It’s Tuesday, and I am tired…

Even though I am a lapsed, non-practicing Catholic, there are certain ways that this belief system has shaped the way I think. I associate my grandfather with Catholicism, and how his fierce beliefs in justice often brought him pretty close to liberation theology. The whole flipping tables and whipping people thing that Jesus did? Tots okay in my grandpa’s book. If there was an injustice, he called it out, and it was a way to articulate his catholic identity toRead more

The ABC of IBD: “A” is for Anemia

Many people with IBD have a hard time conveying that their disease is more than just “a bathroom disease” (whatever that may mean). While digestion and its products certainly do play a big part, they are a fraction of everything that happens to you in the grand scheme of things. So, my newest project is to go through the alphabet and explain symptoms, medications, procedures- things that have to do with IBD. I’ll give you a brief definition and tellRead more

Nation of Pill-Poppers part II

In the early days of this blog, I wrote about my perceived overprescription of opioid painkillers, how chronic disease fits in there, and why doctors often don’t have much choice in the matter. It turns out the CDC thinks the same. “More than 40 Americans die each day from prescription opioid overdoses, we must act now,” said CDC Director Tom Frieden, M.D., M.P.H. “Overprescribing opioids—largely for chronic pain—is a key driver of America’s drug-overdose epidemic. The guideline will give physiciansRead more

Depression is hurting everyone around you, too

Lately, clinical depression, and mental health in general, has gotten more of the media attention it deserves. Brave patients have come forward and described what it feels like. Artists have visualized depression, and about a year ago, several articles about semi-colon tattoos made the rounds (evoking the ire of parts of the IBD community, but that’s another story). Here are the issues that I have: a) depression has many, many faces, yet, articles tend to focus on sadness and beingRead more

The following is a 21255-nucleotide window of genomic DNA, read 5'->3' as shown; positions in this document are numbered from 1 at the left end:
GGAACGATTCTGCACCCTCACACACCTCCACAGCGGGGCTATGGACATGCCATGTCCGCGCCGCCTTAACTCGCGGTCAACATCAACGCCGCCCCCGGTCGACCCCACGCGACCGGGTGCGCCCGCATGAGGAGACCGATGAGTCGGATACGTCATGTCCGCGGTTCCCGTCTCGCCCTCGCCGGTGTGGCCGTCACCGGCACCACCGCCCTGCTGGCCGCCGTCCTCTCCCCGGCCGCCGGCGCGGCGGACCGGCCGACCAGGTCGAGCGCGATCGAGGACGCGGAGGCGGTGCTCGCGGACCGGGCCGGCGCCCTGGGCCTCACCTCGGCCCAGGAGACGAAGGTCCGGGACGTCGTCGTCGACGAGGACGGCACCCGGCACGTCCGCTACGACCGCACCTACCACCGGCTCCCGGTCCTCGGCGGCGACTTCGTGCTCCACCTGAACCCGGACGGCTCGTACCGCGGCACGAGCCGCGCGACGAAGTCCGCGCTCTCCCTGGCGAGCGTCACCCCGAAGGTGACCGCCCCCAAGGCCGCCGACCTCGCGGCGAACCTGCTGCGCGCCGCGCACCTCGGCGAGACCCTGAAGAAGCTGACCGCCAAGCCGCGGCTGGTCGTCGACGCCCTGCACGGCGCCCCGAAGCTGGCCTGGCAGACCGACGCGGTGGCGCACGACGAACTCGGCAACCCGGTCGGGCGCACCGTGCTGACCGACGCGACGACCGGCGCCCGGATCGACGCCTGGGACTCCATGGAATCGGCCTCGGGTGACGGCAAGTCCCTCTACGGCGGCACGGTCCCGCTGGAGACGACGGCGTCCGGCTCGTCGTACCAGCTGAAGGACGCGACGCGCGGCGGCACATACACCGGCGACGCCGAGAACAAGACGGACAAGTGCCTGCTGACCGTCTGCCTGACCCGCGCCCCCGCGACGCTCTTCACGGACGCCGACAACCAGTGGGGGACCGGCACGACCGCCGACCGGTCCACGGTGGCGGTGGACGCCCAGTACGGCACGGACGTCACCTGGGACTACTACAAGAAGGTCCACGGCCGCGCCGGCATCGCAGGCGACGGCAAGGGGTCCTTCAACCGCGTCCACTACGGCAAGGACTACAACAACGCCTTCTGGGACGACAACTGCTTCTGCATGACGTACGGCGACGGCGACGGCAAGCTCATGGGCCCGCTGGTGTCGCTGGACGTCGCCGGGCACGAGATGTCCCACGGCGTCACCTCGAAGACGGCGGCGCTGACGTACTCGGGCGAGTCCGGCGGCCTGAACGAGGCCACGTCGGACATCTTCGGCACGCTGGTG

a change in perspective

Remember how in the last post I wrote that the worst that could happen had already happened? Yeah, scratch that. There should be separate categories for “the worst that can happen to yourself” and “the worst that can happen to someone you love.” So, January 24, 2016, my dog needed emergency surgery because of a bowel obstruction. Yes. Exactly one year after me. If you are of the opinion that pets aren’t as important as humans and somehow feel offendedRead more

Resilience and Determination- a guest post, part one

Today’s guest post is from James Gunter. He lives in Sheffield, UK, and he loves fitness. He was diagnosed with Crohn’s Disease in December 2014. This is his story. Fitness has always played a big role in my life. I was very active, I did parkour, climbing, squash, was about to get into the national squad for the aikido martial art and had never even drank alcohol or ever tasted it. I was the healthiest person I knew and mostRead more

Nation of Pill-Poppers

I perceive a lot of cultural differences when it comes to dealing with pain in the US and in Germany, and as in so many ways, I am split in the middle. I don’t believe in sticking out pain. When I don’t feel well, I take something. I also like being in full possession of my mental faculties though. With the regularity of a Swiss clockwork, NPR and other reputable news sources cover stories about pain killer abuse, and attemptsRead more

What to wear…. with a transrectal drain and other Tipps

As I wrote in a previous post, I had a huge infection after my first two surgeries, that required two more surgeries, in which they extracted about a liter of pus, washed me out and tried to get the environment as sterile as possible. In spite of targeted intravenous antibiotics, I kept developing abscesses in my stomach. This is apparently not unusual- I mean, my stomach perforated, all the bacteria had new room to grow, and my body was ratherRead more

Surgery Frequent Flyer: When going forwards is the only way to go

Apparently it’s common after stomach perforations, that the wound gets infected, or as in my case, your stomach fills with internal abscesses. According to my case file, they extracted about 1.5 liters of pus before they could wash out the rest of my stomach (in a second surgery). Then I was put on antibiotics. That was in February. I am still on them. I have something called a  PICC line, which also can be used for drawing blood- something practical,Read more